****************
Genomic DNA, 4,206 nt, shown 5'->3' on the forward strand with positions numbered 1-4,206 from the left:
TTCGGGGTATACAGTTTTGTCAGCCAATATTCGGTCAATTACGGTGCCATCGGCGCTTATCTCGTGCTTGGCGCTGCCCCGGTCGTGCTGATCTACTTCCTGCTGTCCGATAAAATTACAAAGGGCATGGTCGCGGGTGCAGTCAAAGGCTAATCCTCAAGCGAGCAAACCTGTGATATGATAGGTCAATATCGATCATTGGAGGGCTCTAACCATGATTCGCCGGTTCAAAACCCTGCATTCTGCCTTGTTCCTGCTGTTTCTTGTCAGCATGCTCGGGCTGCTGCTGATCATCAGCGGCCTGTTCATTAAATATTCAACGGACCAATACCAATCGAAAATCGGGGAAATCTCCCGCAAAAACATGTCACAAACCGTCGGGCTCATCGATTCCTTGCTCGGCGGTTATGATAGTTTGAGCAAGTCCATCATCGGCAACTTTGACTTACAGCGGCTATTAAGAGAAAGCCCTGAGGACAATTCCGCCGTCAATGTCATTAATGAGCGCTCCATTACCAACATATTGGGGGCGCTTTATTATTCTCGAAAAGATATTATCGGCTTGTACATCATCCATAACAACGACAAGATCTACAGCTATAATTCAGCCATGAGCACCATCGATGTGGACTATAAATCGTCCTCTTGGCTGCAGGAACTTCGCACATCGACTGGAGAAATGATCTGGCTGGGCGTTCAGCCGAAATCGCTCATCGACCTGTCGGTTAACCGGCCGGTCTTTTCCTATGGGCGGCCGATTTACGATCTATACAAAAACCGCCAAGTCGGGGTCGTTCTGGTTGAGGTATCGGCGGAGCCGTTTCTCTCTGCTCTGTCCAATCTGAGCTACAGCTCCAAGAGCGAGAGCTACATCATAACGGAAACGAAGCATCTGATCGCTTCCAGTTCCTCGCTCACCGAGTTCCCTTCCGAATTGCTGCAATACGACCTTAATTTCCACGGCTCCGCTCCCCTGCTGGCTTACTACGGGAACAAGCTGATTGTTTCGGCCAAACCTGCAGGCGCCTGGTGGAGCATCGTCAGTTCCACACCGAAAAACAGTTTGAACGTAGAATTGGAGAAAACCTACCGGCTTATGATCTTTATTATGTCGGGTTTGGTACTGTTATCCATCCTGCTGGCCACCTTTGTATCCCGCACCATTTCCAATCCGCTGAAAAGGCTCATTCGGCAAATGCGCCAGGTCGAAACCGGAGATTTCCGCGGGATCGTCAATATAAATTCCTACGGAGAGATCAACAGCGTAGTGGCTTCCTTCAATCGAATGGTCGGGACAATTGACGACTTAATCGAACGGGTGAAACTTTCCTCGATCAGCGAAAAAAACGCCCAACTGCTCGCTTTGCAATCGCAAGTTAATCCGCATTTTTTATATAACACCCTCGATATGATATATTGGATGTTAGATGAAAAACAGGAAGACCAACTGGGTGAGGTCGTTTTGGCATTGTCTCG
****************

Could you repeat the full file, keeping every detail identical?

Genomic DNA, 4,206 nt, shown 5'->3' on the forward strand with positions numbered 1-4,206 from the left:
TTCGGGGTATACAGTTTTGTCAGCCAATATTCGGTCAATTACGGTGCCATCGGCGCTTATCTCGTGCTTGGCGCTGCCCCGGTCGTGCTGATCTACTTCCTGCTGTCCGATAAAATTACAAAGGGCATGGTCGCGGGTGCAGTCAAAGGCTAATCCTCAAGCGAGCAAACCTGTGATATGATAGGTCAATATCGATCATTGGAGGGCTCTAACCATGATTCGCCGGTTCAAAACCCTGCATTCTGCCTTGTTCCTGCTGTTTCTTGTCAGCATGCTCGGGCTGCTGCTGATCATCAGCGGCCTGTTCATTAAATATTCAACGGACCAATACCAATCGAAAATCGGGGAAATCTCCCGCAAAAACATGTCACAAACCGTCGGGCTCATCGATTCCTTGCTCGGCGGTTATGATAGTTTGAGCAAGTCCATCATCGGCAACTTTGACTTACAGCGGCTATTAAGAGAAAGCCCTGAGGACAATTCCGCCGTCAATGTCATTAATGAGCGCTCCATTACCAACATATTGGGGGCGCTTTATTATTCTCGAAAAGATATTATCGGCTTGTACATCATCCATAACAACGACAAGATCTACAGCTATAATTCAGCCATGAGCACCATCGATGTGGACTATAAATCGTCCTCTTGGCTGCAGGAACTTCGCACATCGACTGGAGAAATGATCTGGCTGGGCGTTCAGCCGAAATCGCTCATCGACCTGTCGGTTAACCGGCCGGTCTTTTCCTATGGGCGGCCGATTTACGATCTATACAAAAACCGCCAAGTCGGGGTCGTTCTGGTTGAGGTATCGGCGGAGCCGTTTCTCTCTGCTCTGTCCAATCTGAGCTACAGCTCCAAGAGCGAGAGCTACATCATAACGGAAACGAAGCATCTGATCGCTTCCAGTTCCTCGCTCACCGAGTTCCCTTCCGAATTGCTGCAATACGACCTTAATTTCCACGGCTCCGCTCCCCTGCTGGCTTACTACGGGAACAAGCTGATTGTTTCGGCCAAACCTGCAGGCGCCTGGTGGAGCATCGTCAGTTCCACACCGAAAAACAGTTTGAACGTAGAATTGGAGAAAACCTACCGGCTTATGATCTTTATTATGTCGGGTTTGGTACTGTTATCCATCCTGCTGGCCACCTTTGTATCCCGCACCATTTCCAATCCGCTGAAAAGGCTCATTCGGCAAATGCGCCAGGTCGAAACCGGAGATTTCCGCGGGATCGTCAATATAAATTCCTACGGAGAGATCAACAGCGTAGTGGCTTCCTTCAATCGAATGGTCGGGACAATTGACGACTTAATCGAACGGGTGAAACTTTCCTCGATCAGCGAAAAAAACGCCCAACTGCTCGCTTTGCAATCGCAAGTTAATCCGCATTTTTTATATAACACCCTCGATATGATATATTGGATGTTAGATGAAAAACAGGAAGACCAACTGGGTGAGGTCGTTTTGGCATTGTCTCG